“As everyone knows, Great Britain declared war on Germany on Aug. 4, 1914,” Dhanjal explained. But a lack of available military personnel meant the British War Council requested help from India immediately. “Just a few weeks later, the first regiments of soldiers were dispatched to France.”

A legacy that extends far beyond World War I

Director Sam Mendes told Time Out London he was conscious of the need to represent soldiers from the British Empire in his film. “I wanted to reflect and acknowledge that it wasn’t just a war fought by white men,” he said.

For many Britons of South Asian descent, celebrating the impact of Indian soldiers in World War I also serves as another way to highlight how India has always been a part of British history. After actor Laurence Fox went viral for saying "1917" was "forcing diversity" onto audiences with its inclusion of a Sikh character, many viewers were outraged. Fox would later apologize for his remarks.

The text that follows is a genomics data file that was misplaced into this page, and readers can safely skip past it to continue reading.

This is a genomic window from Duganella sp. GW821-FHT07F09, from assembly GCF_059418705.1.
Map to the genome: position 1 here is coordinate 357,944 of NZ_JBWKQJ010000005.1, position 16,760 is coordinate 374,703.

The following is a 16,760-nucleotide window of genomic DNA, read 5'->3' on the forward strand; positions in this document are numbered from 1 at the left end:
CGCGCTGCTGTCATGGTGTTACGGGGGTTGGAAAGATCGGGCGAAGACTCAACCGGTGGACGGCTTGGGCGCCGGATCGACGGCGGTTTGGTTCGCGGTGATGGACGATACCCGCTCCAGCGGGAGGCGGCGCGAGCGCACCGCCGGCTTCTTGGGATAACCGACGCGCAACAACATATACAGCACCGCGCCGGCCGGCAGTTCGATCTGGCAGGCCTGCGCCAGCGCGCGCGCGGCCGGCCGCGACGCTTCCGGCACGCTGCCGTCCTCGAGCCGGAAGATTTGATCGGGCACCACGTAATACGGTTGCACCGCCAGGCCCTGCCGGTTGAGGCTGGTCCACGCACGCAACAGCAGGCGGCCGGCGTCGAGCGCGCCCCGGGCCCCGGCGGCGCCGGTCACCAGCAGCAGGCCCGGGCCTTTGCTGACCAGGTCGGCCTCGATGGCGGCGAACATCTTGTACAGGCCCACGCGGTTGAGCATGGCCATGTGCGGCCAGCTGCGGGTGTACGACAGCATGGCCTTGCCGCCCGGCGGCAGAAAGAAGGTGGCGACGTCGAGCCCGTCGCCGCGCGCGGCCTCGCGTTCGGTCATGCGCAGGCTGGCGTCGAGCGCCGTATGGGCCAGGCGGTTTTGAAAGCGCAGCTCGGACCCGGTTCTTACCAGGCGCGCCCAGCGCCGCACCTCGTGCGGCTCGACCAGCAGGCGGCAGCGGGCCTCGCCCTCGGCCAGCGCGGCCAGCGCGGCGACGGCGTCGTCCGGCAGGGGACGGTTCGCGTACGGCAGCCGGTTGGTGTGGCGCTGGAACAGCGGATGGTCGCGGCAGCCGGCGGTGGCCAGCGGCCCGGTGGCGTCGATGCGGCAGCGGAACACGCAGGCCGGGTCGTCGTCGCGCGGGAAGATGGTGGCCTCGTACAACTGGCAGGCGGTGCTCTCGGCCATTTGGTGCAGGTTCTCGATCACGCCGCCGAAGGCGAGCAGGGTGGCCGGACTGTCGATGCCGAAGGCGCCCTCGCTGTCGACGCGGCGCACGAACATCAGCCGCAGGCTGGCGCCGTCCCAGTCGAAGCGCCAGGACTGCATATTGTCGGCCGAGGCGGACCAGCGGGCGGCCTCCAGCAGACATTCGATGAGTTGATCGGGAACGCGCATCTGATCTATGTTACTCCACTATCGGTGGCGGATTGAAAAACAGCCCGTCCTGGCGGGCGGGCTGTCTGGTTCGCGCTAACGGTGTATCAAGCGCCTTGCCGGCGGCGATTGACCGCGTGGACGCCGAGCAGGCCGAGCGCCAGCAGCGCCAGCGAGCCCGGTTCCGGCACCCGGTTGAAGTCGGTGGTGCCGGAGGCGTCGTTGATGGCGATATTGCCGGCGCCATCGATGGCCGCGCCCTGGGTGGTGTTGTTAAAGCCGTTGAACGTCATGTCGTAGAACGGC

Scottish-Pakistani writer Amna Saleem said the controversy was indicative of just how whitewashed the narratives surrounding both World Wars are in the U.K. Saleem herself learned just a few years ago that her great-grandfather died fighting for the British during World War II.

“I remember I was talking about British history and I mentioned on Twitter that people were being really racist,” she told BBC. “I was moaning about it to my mum and she said, ‘Well, that’s funny because your great-grandfather died for this country, too, so I don’t know what they are talking about.’”